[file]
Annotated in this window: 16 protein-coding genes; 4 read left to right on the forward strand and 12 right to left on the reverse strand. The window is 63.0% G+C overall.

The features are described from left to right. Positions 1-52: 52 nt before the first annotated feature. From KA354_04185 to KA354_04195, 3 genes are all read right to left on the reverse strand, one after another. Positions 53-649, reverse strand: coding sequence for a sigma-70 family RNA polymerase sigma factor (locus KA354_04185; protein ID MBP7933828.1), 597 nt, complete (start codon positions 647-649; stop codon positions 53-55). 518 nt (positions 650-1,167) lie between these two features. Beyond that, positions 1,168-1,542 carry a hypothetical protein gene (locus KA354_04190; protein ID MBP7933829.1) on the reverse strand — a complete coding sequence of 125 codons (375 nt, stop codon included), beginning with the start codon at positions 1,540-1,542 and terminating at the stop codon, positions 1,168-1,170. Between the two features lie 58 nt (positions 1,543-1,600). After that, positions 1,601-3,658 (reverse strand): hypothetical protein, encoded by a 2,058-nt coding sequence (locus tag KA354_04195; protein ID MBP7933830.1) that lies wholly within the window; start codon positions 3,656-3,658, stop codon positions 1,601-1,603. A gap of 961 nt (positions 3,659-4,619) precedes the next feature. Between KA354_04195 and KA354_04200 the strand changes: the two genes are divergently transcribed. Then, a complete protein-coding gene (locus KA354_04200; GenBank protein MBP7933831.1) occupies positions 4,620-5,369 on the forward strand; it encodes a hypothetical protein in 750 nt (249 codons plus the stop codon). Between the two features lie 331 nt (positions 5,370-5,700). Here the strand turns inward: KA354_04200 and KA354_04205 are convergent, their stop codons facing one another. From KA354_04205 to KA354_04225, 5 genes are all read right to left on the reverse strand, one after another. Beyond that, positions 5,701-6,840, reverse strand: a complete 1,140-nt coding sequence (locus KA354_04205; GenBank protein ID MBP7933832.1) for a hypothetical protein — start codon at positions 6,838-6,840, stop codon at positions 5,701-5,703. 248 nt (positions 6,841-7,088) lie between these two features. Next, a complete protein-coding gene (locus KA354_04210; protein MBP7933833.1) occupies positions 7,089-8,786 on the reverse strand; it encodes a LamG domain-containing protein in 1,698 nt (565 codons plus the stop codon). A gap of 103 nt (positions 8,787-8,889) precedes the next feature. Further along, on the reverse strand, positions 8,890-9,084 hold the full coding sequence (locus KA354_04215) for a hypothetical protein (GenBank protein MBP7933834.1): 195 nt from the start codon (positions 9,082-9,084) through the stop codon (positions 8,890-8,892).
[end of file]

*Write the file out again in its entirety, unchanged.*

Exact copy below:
Annotated in this window: 16 protein-coding genes; 4 read left to right on the forward strand and 12 right to left on the reverse strand. The window is 63.0% G+C overall.

The features are described from left to right. Positions 1-52: 52 nt before the first annotated feature. From KA354_04185 to KA354_04195, 3 genes are all read right to left on the reverse strand, one after another. Positions 53-649, reverse strand: coding sequence for a sigma-70 family RNA polymerase sigma factor (locus KA354_04185; protein ID MBP7933828.1), 597 nt, complete (start codon positions 647-649; stop codon positions 53-55). 518 nt (positions 650-1,167) lie between these two features. Beyond that, positions 1,168-1,542 carry a hypothetical protein gene (locus KA354_04190; protein ID MBP7933829.1) on the reverse strand — a complete coding sequence of 125 codons (375 nt, stop codon included), beginning with the start codon at positions 1,540-1,542 and terminating at the stop codon, positions 1,168-1,170. Between the two features lie 58 nt (positions 1,543-1,600). After that, positions 1,601-3,658 (reverse strand): hypothetical protein, encoded by a 2,058-nt coding sequence (locus tag KA354_04195; protein ID MBP7933830.1) that lies wholly within the window; start codon positions 3,656-3,658, stop codon positions 1,601-1,603. A gap of 961 nt (positions 3,659-4,619) precedes the next feature. Between KA354_04195 and KA354_04200 the strand changes: the two genes are divergently transcribed. Then, a complete protein-coding gene (locus KA354_04200; GenBank protein MBP7933831.1) occupies positions 4,620-5,369 on the forward strand; it encodes a hypothetical protein in 750 nt (249 codons plus the stop codon). Between the two features lie 331 nt (positions 5,370-5,700). Here the strand turns inward: KA354_04200 and KA354_04205 are convergent, their stop codons facing one another. From KA354_04205 to KA354_04225, 5 genes are all read right to left on the reverse strand, one after another. Beyond that, positions 5,701-6,840, reverse strand: a complete 1,140-nt coding sequence (locus KA354_04205; GenBank protein ID MBP7933832.1) for a hypothetical protein — start codon at positions 6,838-6,840, stop codon at positions 5,701-5,703. 248 nt (positions 6,841-7,088) lie between these two features. Next, a complete protein-coding gene (locus KA354_04210; protein MBP7933833.1) occupies positions 7,089-8,786 on the reverse strand; it encodes a LamG domain-containing protein in 1,698 nt (565 codons plus the stop codon). A gap of 103 nt (positions 8,787-8,889) precedes the next feature. Further along, on the reverse strand, positions 8,890-9,084 hold the full coding sequence (locus KA354_04215) for a hypothetical protein (GenBank protein MBP7933834.1): 195 nt from the start codon (positions 9,082-9,084) through the stop codon (positions 8,890-8,892).